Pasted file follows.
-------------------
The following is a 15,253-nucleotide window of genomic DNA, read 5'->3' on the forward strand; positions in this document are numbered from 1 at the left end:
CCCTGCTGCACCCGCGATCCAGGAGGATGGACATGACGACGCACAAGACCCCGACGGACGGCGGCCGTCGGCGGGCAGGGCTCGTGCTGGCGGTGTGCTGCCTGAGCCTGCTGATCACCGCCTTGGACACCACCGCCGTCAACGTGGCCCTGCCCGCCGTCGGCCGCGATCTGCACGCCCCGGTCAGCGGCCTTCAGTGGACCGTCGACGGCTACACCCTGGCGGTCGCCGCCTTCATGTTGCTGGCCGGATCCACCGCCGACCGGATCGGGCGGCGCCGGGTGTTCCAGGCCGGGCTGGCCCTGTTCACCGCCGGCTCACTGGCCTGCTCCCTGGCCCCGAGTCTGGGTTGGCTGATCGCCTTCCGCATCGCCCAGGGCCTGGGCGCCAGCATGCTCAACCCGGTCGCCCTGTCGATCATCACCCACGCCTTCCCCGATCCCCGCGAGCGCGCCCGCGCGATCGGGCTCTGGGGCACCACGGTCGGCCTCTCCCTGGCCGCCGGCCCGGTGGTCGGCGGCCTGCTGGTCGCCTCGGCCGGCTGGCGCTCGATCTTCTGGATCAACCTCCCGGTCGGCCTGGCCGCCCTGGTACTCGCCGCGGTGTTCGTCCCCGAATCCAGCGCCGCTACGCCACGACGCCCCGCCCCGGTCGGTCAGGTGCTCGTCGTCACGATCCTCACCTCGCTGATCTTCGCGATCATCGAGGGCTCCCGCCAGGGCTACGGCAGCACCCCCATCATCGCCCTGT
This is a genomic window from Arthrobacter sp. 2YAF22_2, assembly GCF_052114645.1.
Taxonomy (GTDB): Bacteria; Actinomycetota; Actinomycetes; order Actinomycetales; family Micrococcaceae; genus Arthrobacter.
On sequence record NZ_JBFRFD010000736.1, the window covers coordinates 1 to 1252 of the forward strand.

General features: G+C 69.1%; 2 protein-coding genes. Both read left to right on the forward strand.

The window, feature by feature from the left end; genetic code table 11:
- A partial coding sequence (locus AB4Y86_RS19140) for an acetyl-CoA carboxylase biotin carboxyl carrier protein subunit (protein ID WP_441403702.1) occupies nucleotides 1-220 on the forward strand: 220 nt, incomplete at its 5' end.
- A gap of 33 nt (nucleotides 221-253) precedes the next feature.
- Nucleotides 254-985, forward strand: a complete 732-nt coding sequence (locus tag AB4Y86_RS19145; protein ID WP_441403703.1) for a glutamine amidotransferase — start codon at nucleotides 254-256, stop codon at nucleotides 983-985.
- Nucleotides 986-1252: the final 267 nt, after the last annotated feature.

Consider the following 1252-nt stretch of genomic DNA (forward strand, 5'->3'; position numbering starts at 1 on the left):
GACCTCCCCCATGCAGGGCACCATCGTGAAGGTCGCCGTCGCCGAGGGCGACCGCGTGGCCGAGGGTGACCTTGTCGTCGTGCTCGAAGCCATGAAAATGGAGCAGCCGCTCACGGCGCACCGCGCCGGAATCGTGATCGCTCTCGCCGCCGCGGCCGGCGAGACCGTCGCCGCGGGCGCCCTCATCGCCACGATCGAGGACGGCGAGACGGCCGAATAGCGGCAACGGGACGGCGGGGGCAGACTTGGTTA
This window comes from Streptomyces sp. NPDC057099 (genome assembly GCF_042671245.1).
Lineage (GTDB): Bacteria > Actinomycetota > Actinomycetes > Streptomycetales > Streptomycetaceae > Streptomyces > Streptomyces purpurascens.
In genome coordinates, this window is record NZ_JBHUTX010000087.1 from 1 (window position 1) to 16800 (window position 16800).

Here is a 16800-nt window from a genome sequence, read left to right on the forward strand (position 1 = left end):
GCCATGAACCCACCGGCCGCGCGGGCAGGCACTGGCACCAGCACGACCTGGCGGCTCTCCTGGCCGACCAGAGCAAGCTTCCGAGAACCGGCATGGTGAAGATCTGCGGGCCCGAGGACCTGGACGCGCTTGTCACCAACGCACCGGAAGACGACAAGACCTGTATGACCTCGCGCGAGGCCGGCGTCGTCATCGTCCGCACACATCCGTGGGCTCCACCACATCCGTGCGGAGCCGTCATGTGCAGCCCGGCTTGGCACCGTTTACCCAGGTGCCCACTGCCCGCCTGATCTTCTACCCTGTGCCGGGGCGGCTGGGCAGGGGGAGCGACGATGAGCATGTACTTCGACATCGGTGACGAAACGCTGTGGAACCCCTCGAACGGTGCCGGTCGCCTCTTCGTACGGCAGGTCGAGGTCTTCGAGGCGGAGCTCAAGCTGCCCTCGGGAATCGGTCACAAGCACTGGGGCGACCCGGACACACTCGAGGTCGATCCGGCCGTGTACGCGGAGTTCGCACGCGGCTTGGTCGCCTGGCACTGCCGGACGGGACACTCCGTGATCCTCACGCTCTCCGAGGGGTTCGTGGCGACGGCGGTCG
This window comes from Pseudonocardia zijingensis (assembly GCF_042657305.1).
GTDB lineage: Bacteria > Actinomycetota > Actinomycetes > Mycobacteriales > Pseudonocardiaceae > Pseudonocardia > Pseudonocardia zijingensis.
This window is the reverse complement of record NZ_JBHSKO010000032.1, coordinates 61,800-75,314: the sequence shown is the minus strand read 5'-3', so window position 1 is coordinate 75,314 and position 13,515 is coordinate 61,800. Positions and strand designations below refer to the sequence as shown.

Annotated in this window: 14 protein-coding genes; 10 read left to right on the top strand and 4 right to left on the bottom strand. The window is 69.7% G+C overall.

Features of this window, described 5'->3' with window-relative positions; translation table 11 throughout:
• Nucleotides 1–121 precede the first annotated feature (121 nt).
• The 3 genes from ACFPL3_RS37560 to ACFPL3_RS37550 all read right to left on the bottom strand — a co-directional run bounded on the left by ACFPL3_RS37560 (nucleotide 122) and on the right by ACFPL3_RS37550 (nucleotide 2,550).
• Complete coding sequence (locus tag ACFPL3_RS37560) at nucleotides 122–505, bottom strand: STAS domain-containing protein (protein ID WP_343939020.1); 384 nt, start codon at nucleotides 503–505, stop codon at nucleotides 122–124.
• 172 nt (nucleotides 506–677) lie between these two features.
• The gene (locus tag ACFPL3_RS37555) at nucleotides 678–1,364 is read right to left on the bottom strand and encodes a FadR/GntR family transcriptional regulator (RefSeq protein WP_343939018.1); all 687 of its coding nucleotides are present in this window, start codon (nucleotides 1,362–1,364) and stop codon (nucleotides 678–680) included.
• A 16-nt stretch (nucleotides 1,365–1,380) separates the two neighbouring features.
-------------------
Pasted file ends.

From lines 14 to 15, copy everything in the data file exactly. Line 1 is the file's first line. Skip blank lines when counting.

This window comes from Streptomyces sp. NPDC057099 (genome assembly GCF_042671245.1).
Lineage (GTDB): Bacteria > Actinomycetota > Actinomycetes > Streptomycetales > Streptomycetaceae > Streptomyces > Streptomyces purpurascens.